daily preciousness

Friday, May 19, 2000

bakery cake

In an hour, I will go to school. I will put on dress socks and suede shoes and a casual shirt to conform with contemporary standards of male dress.

How about clipping my nails? I'll do that, too. And I'll probably comb my hair, which has grown thick and slightly mad professor-ish.

In 45 minutes, I will meet the relations of my friends and classmates. "Pleased to meet you," I will tell them, as I quickly forget their names. At this point, I will say to myself, in the corner of my mind, "I want to thank the Academy. I want to thank my parents. And, above all, I want to thank Allah. For giving me good hair and the self-confidence to share that fact with the world."

I comb my hair. Grab my wallet, breathmints, glasses and keys.

In 30 minutes, I will prepare and set up the graduation reception for my grad school. My friends are matriculating onward and upward.

It is like the Little Death that the French speak of, but only this time, in an academic sense. I shall bring sugary cake to go with the lime-green punch. Sadly, it will be a form of gustatory assault: a terrible crime against good taste.

Thankfully, the reception is for elderly parents who *enjoy* this type of nasty bakery-tasting atrocity, so I can forego the biting criticism of he food, considering the audience.

In 10 minutes, I will poison a multitude of people. This foul mode of cultural food poisoning is called "bakery cake" and its main purpose is social, not practical, in nature. It is conceived, created, prepared, frosted, delivered and presented in order for people to crowd around it with tiny paper plates and plastic forks. The people will encircle the cake, like the tribes of Africa once preyed upon wild game. They will surround it on all sides, greedily finding the choicest cuts. "I want a corner piece," a grandmother will whisper. "I want a center section," the handicapped veteran will instruct. "I don't want any purple icing," the 12-year-old cousin will demand.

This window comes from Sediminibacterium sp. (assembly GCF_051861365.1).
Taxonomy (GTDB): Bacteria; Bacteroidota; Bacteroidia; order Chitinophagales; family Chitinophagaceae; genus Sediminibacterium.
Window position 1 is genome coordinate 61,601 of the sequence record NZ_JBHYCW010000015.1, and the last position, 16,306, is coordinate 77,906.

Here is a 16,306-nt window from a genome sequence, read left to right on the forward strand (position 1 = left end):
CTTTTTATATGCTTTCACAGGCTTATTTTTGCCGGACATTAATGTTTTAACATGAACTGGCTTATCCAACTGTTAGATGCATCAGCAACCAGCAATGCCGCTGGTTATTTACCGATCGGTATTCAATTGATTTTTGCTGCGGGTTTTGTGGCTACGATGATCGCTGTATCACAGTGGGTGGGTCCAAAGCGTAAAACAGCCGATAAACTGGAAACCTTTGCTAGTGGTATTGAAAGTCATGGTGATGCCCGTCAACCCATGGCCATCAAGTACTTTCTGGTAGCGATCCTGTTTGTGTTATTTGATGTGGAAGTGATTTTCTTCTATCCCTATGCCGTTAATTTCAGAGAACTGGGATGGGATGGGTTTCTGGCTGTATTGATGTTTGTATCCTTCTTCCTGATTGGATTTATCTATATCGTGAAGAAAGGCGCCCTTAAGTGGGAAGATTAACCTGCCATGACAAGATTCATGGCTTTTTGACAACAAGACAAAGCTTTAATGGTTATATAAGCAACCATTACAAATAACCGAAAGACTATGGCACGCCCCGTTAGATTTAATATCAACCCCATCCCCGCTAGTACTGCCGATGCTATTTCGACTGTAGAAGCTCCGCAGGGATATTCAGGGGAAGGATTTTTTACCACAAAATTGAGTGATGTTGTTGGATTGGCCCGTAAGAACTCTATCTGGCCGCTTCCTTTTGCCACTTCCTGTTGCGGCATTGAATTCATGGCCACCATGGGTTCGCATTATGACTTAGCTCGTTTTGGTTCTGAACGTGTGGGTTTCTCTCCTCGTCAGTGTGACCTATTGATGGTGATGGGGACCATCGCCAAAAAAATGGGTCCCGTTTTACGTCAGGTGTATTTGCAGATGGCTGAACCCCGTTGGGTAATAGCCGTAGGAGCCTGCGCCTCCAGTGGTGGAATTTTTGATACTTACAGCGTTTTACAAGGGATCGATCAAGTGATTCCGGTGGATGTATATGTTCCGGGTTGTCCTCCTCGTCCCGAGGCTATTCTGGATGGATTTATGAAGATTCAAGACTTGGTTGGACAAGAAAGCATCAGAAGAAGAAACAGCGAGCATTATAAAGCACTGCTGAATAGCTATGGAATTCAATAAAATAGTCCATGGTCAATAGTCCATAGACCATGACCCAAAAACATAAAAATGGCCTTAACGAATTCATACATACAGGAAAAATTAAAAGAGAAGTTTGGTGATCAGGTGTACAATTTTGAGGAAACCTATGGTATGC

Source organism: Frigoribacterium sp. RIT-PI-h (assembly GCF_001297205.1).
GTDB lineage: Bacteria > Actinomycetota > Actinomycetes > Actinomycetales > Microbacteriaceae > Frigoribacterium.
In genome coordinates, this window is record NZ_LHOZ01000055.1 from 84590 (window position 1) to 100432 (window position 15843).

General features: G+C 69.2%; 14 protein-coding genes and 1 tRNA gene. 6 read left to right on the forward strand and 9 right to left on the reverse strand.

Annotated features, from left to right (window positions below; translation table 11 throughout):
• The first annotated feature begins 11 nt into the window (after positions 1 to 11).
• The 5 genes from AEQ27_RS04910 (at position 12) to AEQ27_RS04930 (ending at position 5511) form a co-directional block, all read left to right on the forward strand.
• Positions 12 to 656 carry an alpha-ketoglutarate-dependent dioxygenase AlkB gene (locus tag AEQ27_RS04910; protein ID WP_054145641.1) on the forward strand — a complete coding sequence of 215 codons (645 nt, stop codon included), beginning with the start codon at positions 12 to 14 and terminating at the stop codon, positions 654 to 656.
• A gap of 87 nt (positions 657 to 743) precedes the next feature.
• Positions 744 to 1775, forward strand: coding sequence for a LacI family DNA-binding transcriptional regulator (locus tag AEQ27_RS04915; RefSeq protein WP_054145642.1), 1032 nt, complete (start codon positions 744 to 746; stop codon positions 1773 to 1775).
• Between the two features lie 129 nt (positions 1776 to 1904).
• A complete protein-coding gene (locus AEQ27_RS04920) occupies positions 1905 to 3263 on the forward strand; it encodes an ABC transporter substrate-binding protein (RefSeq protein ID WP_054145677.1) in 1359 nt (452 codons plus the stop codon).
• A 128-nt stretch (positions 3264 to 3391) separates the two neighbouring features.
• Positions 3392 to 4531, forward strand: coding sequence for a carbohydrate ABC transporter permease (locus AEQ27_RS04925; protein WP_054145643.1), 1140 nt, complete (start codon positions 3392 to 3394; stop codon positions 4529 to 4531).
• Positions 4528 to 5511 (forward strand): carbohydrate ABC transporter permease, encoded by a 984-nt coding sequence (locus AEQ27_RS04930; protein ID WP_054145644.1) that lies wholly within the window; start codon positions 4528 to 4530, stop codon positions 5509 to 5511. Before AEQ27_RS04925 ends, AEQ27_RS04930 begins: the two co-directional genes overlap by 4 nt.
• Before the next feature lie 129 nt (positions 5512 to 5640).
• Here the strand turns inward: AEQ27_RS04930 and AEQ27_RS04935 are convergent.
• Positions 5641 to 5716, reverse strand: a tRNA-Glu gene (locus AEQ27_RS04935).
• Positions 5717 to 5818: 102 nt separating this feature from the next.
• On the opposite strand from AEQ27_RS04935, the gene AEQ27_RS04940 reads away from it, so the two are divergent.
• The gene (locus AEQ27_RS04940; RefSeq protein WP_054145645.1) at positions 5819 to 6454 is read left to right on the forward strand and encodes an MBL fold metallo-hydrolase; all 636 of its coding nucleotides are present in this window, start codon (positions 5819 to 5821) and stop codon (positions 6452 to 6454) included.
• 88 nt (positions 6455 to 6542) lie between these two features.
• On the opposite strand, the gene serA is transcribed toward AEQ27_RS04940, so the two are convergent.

And once this ritual has been performed to everyone's satisfaction, the next one will commence: It is the cake texture/color/thematic appropriateness analysis and icing consistency/amount/flavor/color critique.

In 5 minutes, strangers will pour each other punch from the frosted glass bowl into little plastic cups (whose color contrasts nicely with the cake). Thanks will be offered, paper napkins pressed fastidiously against brightly painted lips. Conversation will bloom out of the fertile subject matter at hand: the refreshments served and the graduates' career prospects.

Grateful parents will shake the ceremony-wearied hands of professors. Graduated students will shed their uncomfortable gowns. We will make hasty retreats to local bars and eateries.

And then graduation will be over for another semester. I have a year to go, yet, until my graduation day bakery cake is served. I should begin planning which piece I want to get.


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